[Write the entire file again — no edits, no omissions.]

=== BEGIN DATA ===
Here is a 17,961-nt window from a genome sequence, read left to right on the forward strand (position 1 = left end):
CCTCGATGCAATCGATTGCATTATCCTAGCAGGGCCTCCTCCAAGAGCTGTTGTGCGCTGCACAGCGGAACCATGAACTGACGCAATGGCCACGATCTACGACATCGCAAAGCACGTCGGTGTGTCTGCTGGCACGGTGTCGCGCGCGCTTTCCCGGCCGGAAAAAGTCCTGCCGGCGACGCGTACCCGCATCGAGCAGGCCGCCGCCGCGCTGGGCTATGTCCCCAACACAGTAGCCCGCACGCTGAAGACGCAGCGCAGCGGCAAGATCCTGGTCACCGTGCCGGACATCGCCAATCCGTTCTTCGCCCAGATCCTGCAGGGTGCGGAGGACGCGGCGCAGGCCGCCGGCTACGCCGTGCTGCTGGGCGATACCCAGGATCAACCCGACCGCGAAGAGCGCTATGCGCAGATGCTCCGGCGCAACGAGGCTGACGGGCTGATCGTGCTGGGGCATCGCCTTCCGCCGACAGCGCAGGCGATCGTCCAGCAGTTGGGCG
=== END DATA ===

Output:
Here is a 17,961-nt window from a genome sequence, read left to right on the forward strand (position 1 = left end):
CCTCGATGCAATCGATTGCATTATCCTAGCAGGGCCTCCTCCAAGAGCTGTTGTGCGCTGCACAGCGGAACCATGAACTGACGCAATGGCCACGATCTACGACATCGCAAAGCACGTCGGTGTGTCTGCTGGCACGGTGTCGCGCGCGCTTTCCCGGCCGGAAAAAGTCCTGCCGGCGACGCGTACCCGCATCGAGCAGGCCGCCGCCGCGCTGGGCTATGTCCCCAACACAGTAGCCCGCACGCTGAAGACGCAGCGCAGCGGCAAGATCCTGGTCACCGTGCCGGACATCGCCAATCCGTTCTTCGCCCAGATCCTGCAGGGTGCGGAGGACGCGGCGCAGGCCGCCGGCTACGCCGTGCTGCTGGGCGATACCCAGGATCAACCCGACCGCGAAGAGCGCTATGCGCAGATGCTCCGGCGCAACGAGGCTGACGGGCTGATCGTGCTGGGGCATCGCCTTCCGCCGACAGCGCAGGCGATCGTCCAGCAGTTGGGCG